Exodus: Gods and Kings (2014)


Obviously a Ridley Scott film from the get go, take that as you will. I could leave the review there but I must expand as one sentence doesn’t cut how pointless this film truly is. Surely everyone must know the story but yet Scott and his team go and remake it with no flair or intrigue to at least offer something exciting.

‘Exodus’ tells the biblical story of Moses (Christian Bale) and his raising in Egypt as prince alongside brother figure Ramesses II (Joel Edgerton). Slaves are subjected to horrific labour and soon Moses comes to realise he’s from a Hebrew background leading him to find God and send Ramesses an ultimatum to let his people go otherwise Egypt and the well off will be punished.

That’s the main factor, I mean you must know this story whether religious or not. Stemming from the Old Testament and the vengeful God, this sees the cruelty of man punished and the humanity of innocence tested but eventually restored, though they do omit the craziness of Moses descending from the mountain and killing his followers. This needn’t be made, a Biblical story of this grand scale looks good but that’s about it, it’s only justified if the director or creative team are plating something new to audiences but this is a typical brainless Scott outing. At least ‘Noah’ was inventive and blurred the lines of religion and Eco-warrior, this is just an out and out hashed job.

The music is suitably grand to to mirror the sweeping shots of Egypt and multitudes of slaves, it echoes with a Mediterranean sound, an almost haunting touch to make you feel the pain and subjection of the Hebrew masses. Though it never quite stirs as much as you might expect it to do, moments of emotional imagery forgone for battle sounds and sequences. The music concoct a high level of dread as the horrors of locusts and dying livestock befall the Egyptian land but it’s nothing new to see.

Just go and watch the classic DreamWorks production ‘Prince of Egypt’, it’s lovingly animated with beautiful songs and a religious edge that doesn’t pander or overwhelm but doesn’t rely on actors or fight scenes to entice people. This movie doesn’t have any spectacular moments that stay fresh in the memory, I will always remember the march of slaves fleeing in the cartoon or Moses challenged to ‘Playing with the Big Boys’ against the Pain and Panic like sorcerers. ‘Exodus’ doesn’t even use the parting of the Red Sea, it just pushed back one side!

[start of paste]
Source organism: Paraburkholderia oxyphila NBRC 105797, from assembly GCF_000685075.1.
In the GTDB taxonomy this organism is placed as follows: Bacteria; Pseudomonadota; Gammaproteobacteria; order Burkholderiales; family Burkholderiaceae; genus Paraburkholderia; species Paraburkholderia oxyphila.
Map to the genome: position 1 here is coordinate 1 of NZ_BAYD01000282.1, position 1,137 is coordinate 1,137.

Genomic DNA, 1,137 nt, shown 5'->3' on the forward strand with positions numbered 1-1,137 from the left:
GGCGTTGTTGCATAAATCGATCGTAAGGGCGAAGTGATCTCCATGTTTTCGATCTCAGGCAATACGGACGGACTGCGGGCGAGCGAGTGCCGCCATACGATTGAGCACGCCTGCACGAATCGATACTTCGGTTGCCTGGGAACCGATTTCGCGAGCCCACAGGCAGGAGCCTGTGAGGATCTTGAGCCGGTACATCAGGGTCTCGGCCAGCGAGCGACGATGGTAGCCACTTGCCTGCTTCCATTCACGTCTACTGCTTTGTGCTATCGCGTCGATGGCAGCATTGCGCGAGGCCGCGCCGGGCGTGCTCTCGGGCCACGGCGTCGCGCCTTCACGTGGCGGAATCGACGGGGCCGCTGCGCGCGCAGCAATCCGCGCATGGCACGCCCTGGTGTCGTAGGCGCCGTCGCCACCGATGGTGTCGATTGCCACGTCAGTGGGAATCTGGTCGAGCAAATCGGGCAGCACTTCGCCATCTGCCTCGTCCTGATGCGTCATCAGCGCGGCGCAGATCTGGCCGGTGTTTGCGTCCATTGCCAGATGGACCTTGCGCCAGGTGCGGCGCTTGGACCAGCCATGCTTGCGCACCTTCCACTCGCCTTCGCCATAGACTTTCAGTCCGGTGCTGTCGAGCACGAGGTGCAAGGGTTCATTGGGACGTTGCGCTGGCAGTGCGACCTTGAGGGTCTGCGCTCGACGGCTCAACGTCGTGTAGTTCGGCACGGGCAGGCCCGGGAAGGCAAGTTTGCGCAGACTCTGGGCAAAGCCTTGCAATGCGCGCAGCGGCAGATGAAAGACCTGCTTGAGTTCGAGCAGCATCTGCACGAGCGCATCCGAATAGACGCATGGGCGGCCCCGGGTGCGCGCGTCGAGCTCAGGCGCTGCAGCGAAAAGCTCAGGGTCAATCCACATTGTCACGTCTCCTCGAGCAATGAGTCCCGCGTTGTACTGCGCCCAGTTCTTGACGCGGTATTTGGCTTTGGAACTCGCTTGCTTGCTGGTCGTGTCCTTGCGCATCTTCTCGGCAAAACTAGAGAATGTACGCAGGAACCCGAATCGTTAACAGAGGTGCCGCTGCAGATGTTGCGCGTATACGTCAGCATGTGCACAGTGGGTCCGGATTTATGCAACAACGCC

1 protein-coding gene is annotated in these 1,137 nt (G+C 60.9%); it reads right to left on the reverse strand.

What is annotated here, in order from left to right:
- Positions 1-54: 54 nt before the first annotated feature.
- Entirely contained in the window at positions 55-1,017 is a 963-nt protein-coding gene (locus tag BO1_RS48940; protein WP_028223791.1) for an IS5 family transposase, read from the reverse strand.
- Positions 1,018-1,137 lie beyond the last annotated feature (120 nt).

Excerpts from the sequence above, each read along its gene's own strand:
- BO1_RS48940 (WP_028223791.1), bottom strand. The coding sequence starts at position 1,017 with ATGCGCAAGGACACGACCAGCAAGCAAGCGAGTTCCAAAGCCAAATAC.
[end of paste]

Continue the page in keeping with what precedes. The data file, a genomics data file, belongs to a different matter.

The main problem this movie had before it was even released was the petitions and refusals to be watched by people based on the clear whitewashing it was utilising. Black or Egyptian race actors were left with minor roles as Welsh or Australian performers took the main seat, just in the name of making the film financially viable, which is a real utter shame of the way Hollywood works that they don’t think real life creeds can act as well as gravelly shouty Bale or slap head Edgerton. When you have Jesse Pinkman and Ellen Ripley cast as a Jew or an Egyptian you know something is skewiff.

Christian Bale is good enough as the mighty then fallen Moses, being broad and then sullen as he’s exiled from the city, though the Welsh accent doesn’t falter much and rubs major friction along with all the other shaky uncommon accents of the feature. Joel Edgerton looks the part actually but just grimaces and scowls to portray the evil ruler we’re meant to hate. Ben Kingsley has hardly anything to do which is a shame. Maria Valverde is one of the finer actors, exuding a precious and gentle air to proceedings. Everyone is just as expected really, plastered in fake tan and guy liner to convince us they’re the real deal.

I won’t even get started on the is he, isn’t he? aspect of God and his appearance as a boy, sufficed to say this epic film has a few more weaknesses than positives, mainly in not being meaty enough to get invested in, the substance is lacking and creativity is underused to tell a story told time and time again.

Entertaining to a little degree but the eleventh plague is this film itself.



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